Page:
Now—when the House considers the bill to fund government for the rest of the year and seeks to reduce spending by $100 billion—is the best of all times to defund Obamacare. But although it’s a golden opportunity, so far defunding Obamacare is not on the agenda.
Republican freshmen have the chance to fix that if they stand firm again as they did last week.
House Republicans say they are crafting a bill to save taxpayers $100 billion. Their revised proposal would rescind funding for 123 different federal programs and would lower future funding for many others. Yet it leaves Obamacare unscathed. Except for transferring $750 million to a different public health program, the tens of billions appropriated last year for Obamacare would remain available for the White House to spend freely.
Only if House leaders expressly permit it can an amendment be offered successfully on the House floor. Otherwise, Members like Representative Steve King (R–IA) may be boxed out by House rules that disallow amendments that try to go back and reclaim money spent by last year’s Congress.
Yet that’s what the bill does to other programs! A different standard is being applied to permit the 123 other reachbacks that were approved by the Appropriations Committee—but not for defunding Obamacare.
So now will conservative House Members—especially the GOP freshmen—once again play hardball with party leaders and oppose any measure that does not permit defunding Obamacare? That would be a repeat from last week, when they forced the Appropriations Committee to propose more spending cuts than originally approved.
Certainly Obamacare is also a much better target for rescissions than the defense budget, which finds itself on the chopping block even in the midst of a hot war.
Even now, many conservatives say the bill falls $16 billion short of the GOP commitment to make $100 billion in spending cuts this year. The House Republican Study Committee, led by Representative Jim Jordan (R–OH), plans to offer an amendment to cut that elusive $16 billion. These extra savings could come from Obamacare—but only if House leaders choose to permit it.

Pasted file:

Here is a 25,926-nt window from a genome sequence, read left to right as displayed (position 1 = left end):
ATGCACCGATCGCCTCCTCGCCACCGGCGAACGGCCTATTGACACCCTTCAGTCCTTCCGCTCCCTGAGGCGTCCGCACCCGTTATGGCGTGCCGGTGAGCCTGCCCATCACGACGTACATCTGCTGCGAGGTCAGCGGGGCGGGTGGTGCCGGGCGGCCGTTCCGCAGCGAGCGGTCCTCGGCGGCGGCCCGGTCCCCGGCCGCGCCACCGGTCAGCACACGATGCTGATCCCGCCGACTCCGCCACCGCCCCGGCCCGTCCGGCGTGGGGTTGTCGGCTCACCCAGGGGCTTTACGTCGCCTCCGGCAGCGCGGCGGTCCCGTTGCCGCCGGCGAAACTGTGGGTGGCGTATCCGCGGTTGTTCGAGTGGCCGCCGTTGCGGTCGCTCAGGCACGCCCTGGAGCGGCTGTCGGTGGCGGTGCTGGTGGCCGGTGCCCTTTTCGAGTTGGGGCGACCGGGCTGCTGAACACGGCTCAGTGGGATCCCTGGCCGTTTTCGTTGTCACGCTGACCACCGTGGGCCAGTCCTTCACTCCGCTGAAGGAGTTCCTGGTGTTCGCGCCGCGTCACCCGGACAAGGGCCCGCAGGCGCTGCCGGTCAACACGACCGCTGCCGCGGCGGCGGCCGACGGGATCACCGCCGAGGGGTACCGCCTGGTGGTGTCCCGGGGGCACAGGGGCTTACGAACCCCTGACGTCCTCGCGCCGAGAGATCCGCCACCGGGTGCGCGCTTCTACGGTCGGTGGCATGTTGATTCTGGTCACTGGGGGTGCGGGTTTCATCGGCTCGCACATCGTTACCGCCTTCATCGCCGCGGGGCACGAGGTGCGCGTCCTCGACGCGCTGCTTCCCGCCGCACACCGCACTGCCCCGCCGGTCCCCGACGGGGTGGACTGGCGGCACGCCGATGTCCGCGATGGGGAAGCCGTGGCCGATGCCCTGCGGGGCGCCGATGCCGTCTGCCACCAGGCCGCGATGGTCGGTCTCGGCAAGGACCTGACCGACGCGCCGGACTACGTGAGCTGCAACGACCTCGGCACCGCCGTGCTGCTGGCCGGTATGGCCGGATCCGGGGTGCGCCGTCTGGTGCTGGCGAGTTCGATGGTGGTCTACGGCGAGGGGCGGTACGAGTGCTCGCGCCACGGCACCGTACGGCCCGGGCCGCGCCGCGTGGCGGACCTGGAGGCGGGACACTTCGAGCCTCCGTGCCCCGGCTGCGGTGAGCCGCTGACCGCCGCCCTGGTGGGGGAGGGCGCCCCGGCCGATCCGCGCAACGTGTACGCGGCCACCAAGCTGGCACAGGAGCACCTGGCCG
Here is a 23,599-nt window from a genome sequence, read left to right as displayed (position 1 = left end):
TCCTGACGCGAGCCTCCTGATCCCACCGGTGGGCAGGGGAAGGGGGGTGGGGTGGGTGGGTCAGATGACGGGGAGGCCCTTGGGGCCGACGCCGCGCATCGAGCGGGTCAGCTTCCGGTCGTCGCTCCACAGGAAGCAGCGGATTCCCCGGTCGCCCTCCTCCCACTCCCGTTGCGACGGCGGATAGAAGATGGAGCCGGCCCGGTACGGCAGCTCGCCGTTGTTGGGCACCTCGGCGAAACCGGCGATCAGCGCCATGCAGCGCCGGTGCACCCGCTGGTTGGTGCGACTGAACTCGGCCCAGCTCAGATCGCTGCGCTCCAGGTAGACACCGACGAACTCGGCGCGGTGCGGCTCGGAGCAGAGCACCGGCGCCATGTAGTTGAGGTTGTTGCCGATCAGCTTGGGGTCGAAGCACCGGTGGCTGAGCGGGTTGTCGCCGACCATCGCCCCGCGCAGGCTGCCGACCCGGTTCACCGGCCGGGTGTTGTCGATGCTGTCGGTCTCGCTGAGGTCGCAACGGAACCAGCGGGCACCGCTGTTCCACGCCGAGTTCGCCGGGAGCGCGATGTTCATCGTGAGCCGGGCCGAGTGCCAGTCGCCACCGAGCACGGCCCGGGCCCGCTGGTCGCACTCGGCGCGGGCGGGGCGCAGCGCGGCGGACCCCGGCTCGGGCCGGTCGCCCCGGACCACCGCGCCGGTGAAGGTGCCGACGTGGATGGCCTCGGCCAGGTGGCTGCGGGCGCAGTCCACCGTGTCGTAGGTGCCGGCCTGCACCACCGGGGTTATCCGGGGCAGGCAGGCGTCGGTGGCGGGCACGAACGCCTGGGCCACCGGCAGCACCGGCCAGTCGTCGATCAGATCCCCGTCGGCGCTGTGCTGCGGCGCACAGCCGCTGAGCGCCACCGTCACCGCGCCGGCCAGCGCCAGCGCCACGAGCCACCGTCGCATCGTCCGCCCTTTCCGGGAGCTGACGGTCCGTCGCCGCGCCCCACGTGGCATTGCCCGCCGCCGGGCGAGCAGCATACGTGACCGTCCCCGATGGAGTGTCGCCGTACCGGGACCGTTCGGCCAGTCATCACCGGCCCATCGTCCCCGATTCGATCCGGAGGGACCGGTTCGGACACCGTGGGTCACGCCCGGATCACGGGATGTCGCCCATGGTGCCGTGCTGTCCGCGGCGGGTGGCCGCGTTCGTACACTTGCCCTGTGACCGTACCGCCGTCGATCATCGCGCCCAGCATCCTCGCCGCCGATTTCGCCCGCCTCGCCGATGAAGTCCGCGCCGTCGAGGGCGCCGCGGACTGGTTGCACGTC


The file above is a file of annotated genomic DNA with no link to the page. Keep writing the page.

Some don’t realize that last year’s Congress did fund Obamacare even though it failed to pass appropriations bills for anything else. The billions given to Obamacare are outlined in Congressional Research Service Report R41301, “Appropriations and Fund Transfers in the Patient Protection and Affordable Care Act (PPACA),” issued last October 14.
This includes major money that could be pulled back immediately. Congress could rescind the $5 billion appropriated in Section 1101(g) to create high-risk pools, the $5 billion appropriated in Section 1102(e) for a re-insurance program, and the $6 billion in Section 1322(g) to create insurance exchanges. The CRS report details billions more in current and future funding equally available for cutting.
That’s a dirty little secret about the new law. As further detailed in a Heritage Foundation report, rather than respecting the right of future Congresses to decide on funding, Obamacare’s sponsors included several years worth of current and future appropriations for the health care makeover—money that mostly has not yet been spent.
Despite the recent court ruling that the new health law is unconstitutional, the White House insists it will go charge forward to implement the law and spend that dough.
Defunding Obamacare is a two-fer. It responds to the public mandate for repeal, plus it moves the House GOP closer to fulfilling its pledge to cut spending by $100 billion this year.
The House will never have a better chance to stop it than to defund Obamacare this week—before it’s too late.